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The Simple Guide To NRI Repatriation


India’s population residing abroad is the largest in the world. 

Over 32 million Non-Resident Indians (NRIs) or persons of Indian origin (PIOs) nest overseas as per data from the Ministry of External Affairs.

An Indian citizen is considered as a Non-resident Indian (NRI) if they reside in India for less than 182 days. Anyone who goes out of the country for employment, business, vocation or even education (Indian students going to study abroad) is considered as an NRI.

Bank services for NRIs are very different from that of a resident. Once you have been entitled to the status of NRI, your current savings account will not be valid. You need to convert your existing account to Non-Resident (External) Rupee Account (NRE Account) or Non-Resident Ordinary Rupee Account (NRO Account). 

India has been very welcoming with its policies and regulations for NRIs which facilitated huge overseas remittances into the country. However, when it comes to NRIs repatriating the funds (taking the money out of India), the rules are more stringent and the process long-drawn. 

Here, in this article, we will talk about the complete guidelines for NRI repatriation of funds according to the type of bank account they have.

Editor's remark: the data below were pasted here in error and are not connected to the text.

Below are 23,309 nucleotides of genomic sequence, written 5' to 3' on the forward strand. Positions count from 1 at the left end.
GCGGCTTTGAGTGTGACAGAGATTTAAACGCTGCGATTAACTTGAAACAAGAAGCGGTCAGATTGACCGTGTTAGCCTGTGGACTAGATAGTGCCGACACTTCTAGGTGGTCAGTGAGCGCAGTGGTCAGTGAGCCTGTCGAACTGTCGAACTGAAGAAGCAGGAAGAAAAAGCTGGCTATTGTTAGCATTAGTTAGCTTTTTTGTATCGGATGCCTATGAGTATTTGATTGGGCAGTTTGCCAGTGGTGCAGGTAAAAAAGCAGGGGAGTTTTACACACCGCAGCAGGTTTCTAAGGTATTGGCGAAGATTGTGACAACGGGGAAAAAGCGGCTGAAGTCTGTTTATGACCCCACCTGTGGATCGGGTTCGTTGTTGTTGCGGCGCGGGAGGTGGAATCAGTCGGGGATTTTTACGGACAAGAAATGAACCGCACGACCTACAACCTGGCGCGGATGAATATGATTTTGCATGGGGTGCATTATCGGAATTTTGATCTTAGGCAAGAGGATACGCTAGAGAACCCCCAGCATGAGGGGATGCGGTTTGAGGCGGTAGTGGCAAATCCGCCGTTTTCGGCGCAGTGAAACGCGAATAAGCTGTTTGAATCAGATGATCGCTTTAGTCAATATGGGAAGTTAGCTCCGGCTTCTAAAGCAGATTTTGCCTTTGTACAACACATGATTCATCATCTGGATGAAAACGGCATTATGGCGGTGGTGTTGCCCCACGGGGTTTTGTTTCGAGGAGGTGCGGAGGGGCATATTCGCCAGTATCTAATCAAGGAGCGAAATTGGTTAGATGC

NRIs can predominantly opt for 3 types of bank accounts. 

1. Non-Resident (External)Rupee Account (NRE Account)
This rupee-denominated account is used for parking the foreign earnings of the NRI. 

2. Non-Resident Ordinary Rupee Account (NRO Account)
his rupee-denominated account is maintained to deposit all the Indian earnings of the  NRI such as dividends, rents, pensions and other similar incomes. 

3. Foreign Currency Non-Resident Account FCNR Account)
NRIs can save their overseas earnings in foreign currency in this account, unlike NRE and NRO accounts where the money is saved in Rupees.

Now let’s see the repatriation guidelines with respect to different accounts.

Repatriation Guidelines According to NRE, NRO And FCNR Accounts